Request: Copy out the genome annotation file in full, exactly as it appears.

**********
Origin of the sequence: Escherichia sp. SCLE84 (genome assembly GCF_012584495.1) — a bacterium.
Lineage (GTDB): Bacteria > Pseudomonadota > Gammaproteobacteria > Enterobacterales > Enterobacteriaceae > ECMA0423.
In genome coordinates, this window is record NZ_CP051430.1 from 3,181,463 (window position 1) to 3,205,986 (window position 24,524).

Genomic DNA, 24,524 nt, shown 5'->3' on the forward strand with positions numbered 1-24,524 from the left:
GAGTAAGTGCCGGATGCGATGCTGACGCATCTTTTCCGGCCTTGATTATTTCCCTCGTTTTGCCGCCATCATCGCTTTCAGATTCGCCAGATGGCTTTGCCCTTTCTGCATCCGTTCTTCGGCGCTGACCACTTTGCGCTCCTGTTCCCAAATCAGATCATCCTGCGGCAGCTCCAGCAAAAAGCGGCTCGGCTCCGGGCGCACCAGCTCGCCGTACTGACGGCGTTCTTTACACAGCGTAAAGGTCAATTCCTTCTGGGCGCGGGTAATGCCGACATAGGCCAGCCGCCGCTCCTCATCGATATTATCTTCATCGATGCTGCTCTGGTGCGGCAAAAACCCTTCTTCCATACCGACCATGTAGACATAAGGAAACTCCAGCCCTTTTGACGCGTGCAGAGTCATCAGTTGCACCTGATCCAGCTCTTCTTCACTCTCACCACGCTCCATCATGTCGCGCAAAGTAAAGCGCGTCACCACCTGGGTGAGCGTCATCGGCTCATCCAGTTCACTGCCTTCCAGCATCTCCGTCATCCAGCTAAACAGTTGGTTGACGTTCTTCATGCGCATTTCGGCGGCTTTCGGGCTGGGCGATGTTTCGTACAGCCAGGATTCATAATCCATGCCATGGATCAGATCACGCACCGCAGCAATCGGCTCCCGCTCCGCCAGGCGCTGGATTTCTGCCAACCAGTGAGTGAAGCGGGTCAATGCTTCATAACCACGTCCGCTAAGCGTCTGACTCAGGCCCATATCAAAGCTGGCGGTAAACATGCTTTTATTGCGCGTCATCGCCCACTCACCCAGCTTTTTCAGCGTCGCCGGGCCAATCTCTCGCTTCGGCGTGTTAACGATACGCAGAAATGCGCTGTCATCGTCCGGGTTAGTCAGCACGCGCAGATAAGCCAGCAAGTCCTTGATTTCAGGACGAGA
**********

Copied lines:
Origin of the sequence: Escherichia sp. SCLE84 (genome assembly GCF_012584495.1) — a bacterium.
Lineage (GTDB): Bacteria > Pseudomonadota > Gammaproteobacteria > Enterobacterales > Enterobacteriaceae > ECMA0423.
In genome coordinates, this window is record NZ_CP051430.1 from 3,181,463 (window position 1) to 3,205,986 (window position 24,524).

Genomic DNA, 24,524 nt, shown 5'->3' on the forward strand with positions numbered 1-24,524 from the left:
GAGTAAGTGCCGGATGCGATGCTGACGCATCTTTTCCGGCCTTGATTATTTCCCTCGTTTTGCCGCCATCATCGCTTTCAGATTCGCCAGATGGCTTTGCCCTTTCTGCATCCGTTCTTCGGCGCTGACCACTTTGCGCTCCTGTTCCCAAATCAGATCATCCTGCGGCAGCTCCAGCAAAAAGCGGCTCGGCTCCGGGCGCACCAGCTCGCCGTACTGACGGCGTTCTTTACACAGCGTAAAGGTCAATTCCTTCTGGGCGCGGGTAATGCCGACATAGGCCAGCCGCCGCTCCTCATCGATATTATCTTCATCGATGCTGCTCTGGTGCGGCAAAAACCCTTCTTCCATACCGACCATGTAGACATAAGGAAACTCCAGCCCTTTTGACGCGTGCAGAGTCATCAGTTGCACCTGATCCAGCTCTTCTTCACTCTCACCACGCTCCATCATGTCGCGCAAAGTAAAGCGCGTCACCACCTGGGTGAGCGTCATCGGCTCATCCAGTTCACTGCCTTCCAGCATCTCCGTCATCCAGCTAAACAGTTGGTTGACGTTCTTCATGCGCATTTCGGCGGCTTTCGGGCTGGGCGATGTTTCGTACAGCCAGGATTCATAATCCATGCCATGGATCAGATCACGCACCGCAGCAATCGGCTCCCGCTCCGCCAGGCGCTGGATTTCTGCCAACCAGTGAGTGAAGCGGGTCAATGCTTCATAACCACGTCCGCTAAGCGTCTGACTCAGGCCCATATCAAAGCTGGCGGTAAACATGCTTTTATTGCGCGTCATCGCCCACTCACCCAGCTTTTTCAGCGTCGCCGGGCCAATCTCTCGCTTCGGCGTGTTAACGATACGCAGAAATGCGCTGTCATCGTCCGGGTTAGTCAGCACGCGCAGATAAGCCAGCAAGTCCTTGATTTCAGGACGAGA